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James Holloway

James Holloway
James lives in East London where he punctuates endless tea drinking with freelance writing and meteorological angst. Unlocking Every Extend Extra Extreme’s “Master of Extreme” achievement was the fourth proudest moment of his life.
Top Articles by James Holloway
The text you see when you go to Hemingway

Hemingway is a simple web app designed to help writers write simpler copy. You can't save documents, share them, organize them or comment on them. You just paste in your text, follow its advice, and copy it to get it out again. But it's very effective.  Read More

Droplet works by selectively watering the plants in your garden

There's no two ways about it: your common or garden sprinkler (so garden, in all probability) is a blithering half-wit. Rain or no, if you don't turn it off, it'll water your lawn whether it needs it or not, and much more besides. The Droplet wants to change all that. A sort of "smart" water cannon, it knows which parts of your garden to water, and when.  Read More

The Onewheel

I don't know about you, but I know that when I pop out on my electric skateboard to do a spot of shopping, I always find myself thinking "hello – this would even more exciting with three fewer wheels." Apparently the people at California's Future Motion agree, judging from the Onewheel electric skateboard they've cooked up that is, cunningly named after the number of wheels it has (i.e. one).  Read More

Software controllers go modular

Described by its creators as the first freeform software controller, Palette is a range of buttons, dials and sliders made so that creative types can design their own hardware interfaces for their software of choice, be it for music creation, photo-editing or gaming.  Read More

Taizhou Bridge under construction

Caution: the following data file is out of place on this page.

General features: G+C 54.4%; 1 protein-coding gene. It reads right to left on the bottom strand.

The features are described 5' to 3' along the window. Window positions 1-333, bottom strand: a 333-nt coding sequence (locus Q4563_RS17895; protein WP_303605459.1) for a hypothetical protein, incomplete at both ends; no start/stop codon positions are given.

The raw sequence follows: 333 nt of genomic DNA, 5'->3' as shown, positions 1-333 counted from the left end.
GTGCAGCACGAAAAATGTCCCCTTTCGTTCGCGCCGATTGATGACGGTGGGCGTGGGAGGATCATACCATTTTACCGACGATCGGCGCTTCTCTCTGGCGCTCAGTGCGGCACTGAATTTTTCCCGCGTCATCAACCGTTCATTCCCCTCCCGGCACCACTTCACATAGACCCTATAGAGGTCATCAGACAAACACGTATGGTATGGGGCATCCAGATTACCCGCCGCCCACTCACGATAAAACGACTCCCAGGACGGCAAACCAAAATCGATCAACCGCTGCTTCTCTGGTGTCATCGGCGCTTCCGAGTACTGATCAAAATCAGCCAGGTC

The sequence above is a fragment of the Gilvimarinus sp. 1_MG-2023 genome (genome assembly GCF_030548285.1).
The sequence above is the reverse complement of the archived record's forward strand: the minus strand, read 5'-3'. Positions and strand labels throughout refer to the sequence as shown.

The 2,940-m long Taizhou Bridge has won the Supreme Award for Structural Engineering Excellence at this year's Structural Awards. The event gives the nod to a variety of structures across numerous categories, but it was the three-tower, long-span suspension bridge, the first of its kind, which received the overall "Supreme" gong. Read more about the project and the individual category winners after the cut.  Read More

S3tr: lean machine

At first glance, you might think the S3tr (which is apparently pronounced Streeter) is a knockdown answer to the Segway PT. Like the PT, the S3tr is a compact one-person vehicle driven by a standing rider who balances on a wheeled base and steers with the aid of an upright column. The S3tr has three wheels to the PT's two, but its main advantage is that it folds up, in theory making it more easy to take aboard public transport, or stowing under a desk at work.  Read More

Sou Fujimito's bus stop design is perhaps the most abstract The local cultural association of the small Austrian market town of Krumbach has invited a range of international architects to submit their takes on the humble bus stop. The results are in, and one minimal design has already been built.  Read More

Manuel Dominguez' Very Large Structure (Image CC BY-SA Manuel Dominguez)

Of all the questions one might like to ask Manuel Domínguez about his architecture thesis project, why he called it Very Large Structure is probably low on the list. Domínguez' concept depicts compactly planned cities atop vast mobile structures, capable of crawling to new locations as the needs or desires of the populace dictate. The idea clearly recalls Ron Herron's Walking City essay for Archigram in 1964, and though Domínguez cites that as an inspiration, he says it's just one among many. Real-world technology seems to have been the main influence.  Read More

The so-called 'resolutiongate' surrounding the early cross-format games is raising concern...

With the launches of Sony's PlayStation 4 and Microsoft's Xbox One now a matter of mere days away, excitement and hype levels have entered the stratosphere. On paper, the PlayStation 4 has arguably looked the more capable games console, with Xbox One tailored more as an all-in media hub. But with the first cross-format games emerging, some are concerned that the performance gap may be bigger than foretold. Why? And can the gap be closed?  Read More

It appears that Nippon Moon remains a concept for now (Image: UNStudio)

With Nippon Moon, UNStudio is bringing more than sheer scale to the concept of the enormous observation wheel. Though the height of the wheel has not been fixed, Nippon Moon is clearly intended to put Japan on the map (the map of gigantic ferris wheels, that is), and compete with, if not surpass, the likes of the 165-m Singapore Flyer and the 135-m London Eye. However, UNStudio hints that smartphone apps or even augmented reality could be used to enhance the ride, and make it an observation wheel fit for the 21st century.  Read More

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